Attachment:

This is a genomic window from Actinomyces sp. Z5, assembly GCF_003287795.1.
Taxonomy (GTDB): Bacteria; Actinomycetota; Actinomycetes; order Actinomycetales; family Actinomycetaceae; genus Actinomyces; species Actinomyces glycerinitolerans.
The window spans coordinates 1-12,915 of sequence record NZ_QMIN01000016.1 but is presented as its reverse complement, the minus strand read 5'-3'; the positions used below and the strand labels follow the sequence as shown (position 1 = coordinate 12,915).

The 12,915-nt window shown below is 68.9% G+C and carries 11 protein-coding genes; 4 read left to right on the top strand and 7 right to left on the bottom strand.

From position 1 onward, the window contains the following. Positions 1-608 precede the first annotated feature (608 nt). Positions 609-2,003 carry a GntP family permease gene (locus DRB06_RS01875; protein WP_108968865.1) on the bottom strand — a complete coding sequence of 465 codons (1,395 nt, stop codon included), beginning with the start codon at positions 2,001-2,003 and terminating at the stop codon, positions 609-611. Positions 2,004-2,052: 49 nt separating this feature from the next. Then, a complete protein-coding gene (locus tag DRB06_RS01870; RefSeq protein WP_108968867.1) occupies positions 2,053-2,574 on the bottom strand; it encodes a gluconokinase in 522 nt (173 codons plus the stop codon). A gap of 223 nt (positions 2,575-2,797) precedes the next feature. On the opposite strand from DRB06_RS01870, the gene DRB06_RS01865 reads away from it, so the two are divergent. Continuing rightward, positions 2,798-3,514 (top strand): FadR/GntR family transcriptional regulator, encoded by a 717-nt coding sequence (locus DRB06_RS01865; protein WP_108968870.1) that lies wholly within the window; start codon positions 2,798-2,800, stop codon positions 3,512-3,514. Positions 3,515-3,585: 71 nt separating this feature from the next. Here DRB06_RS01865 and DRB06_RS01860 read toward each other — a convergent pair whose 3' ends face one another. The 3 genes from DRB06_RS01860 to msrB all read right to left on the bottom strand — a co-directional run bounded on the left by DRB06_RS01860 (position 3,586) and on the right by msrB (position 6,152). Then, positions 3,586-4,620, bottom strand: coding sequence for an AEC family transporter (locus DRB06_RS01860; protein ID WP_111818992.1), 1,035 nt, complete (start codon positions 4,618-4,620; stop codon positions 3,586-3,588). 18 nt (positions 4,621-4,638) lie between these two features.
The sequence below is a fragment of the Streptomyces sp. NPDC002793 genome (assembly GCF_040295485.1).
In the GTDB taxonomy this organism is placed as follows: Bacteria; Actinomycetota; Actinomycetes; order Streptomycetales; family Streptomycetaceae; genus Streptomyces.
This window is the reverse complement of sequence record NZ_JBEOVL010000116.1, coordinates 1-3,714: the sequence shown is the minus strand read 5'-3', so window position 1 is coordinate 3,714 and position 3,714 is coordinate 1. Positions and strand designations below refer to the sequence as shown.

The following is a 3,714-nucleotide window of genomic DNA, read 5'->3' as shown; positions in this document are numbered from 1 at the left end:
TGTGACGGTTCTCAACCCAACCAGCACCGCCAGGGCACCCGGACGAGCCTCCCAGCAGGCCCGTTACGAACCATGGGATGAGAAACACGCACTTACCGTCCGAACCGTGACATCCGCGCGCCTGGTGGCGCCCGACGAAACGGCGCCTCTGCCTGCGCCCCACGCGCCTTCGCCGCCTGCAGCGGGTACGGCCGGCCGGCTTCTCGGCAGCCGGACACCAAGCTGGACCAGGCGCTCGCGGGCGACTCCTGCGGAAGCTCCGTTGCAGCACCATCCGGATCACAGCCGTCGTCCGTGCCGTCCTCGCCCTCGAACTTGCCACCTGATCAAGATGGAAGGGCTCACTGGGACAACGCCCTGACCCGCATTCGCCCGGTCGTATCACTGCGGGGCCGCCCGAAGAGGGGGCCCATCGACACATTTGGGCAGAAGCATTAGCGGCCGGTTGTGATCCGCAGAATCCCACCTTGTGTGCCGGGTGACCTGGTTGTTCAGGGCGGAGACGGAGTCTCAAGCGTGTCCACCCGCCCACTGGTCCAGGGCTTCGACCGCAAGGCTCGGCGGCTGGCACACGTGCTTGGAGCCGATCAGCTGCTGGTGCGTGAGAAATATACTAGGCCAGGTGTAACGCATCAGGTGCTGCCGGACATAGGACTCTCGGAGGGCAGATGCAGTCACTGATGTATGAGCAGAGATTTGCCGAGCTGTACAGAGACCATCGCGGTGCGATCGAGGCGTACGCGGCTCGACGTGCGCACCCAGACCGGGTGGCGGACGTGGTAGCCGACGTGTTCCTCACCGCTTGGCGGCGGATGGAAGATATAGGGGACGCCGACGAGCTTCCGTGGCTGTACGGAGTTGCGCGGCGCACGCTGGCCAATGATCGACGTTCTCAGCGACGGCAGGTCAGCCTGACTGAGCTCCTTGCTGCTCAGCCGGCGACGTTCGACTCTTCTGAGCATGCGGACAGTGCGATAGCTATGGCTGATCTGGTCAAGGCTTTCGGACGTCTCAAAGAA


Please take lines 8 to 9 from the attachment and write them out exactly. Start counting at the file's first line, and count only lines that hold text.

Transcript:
This window is the reverse complement of sequence record NZ_JBEOVL010000116.1, coordinates 1-3,714: the sequence shown is the minus strand read 5'-3', so window position 1 is coordinate 3,714 and position 3,714 is coordinate 1. Positions and strand designations below refer to the sequence as shown.

The following is a 3,714-nucleotide window of genomic DNA, read 5'->3' as shown; positions in this document are numbered from 1 at the left end: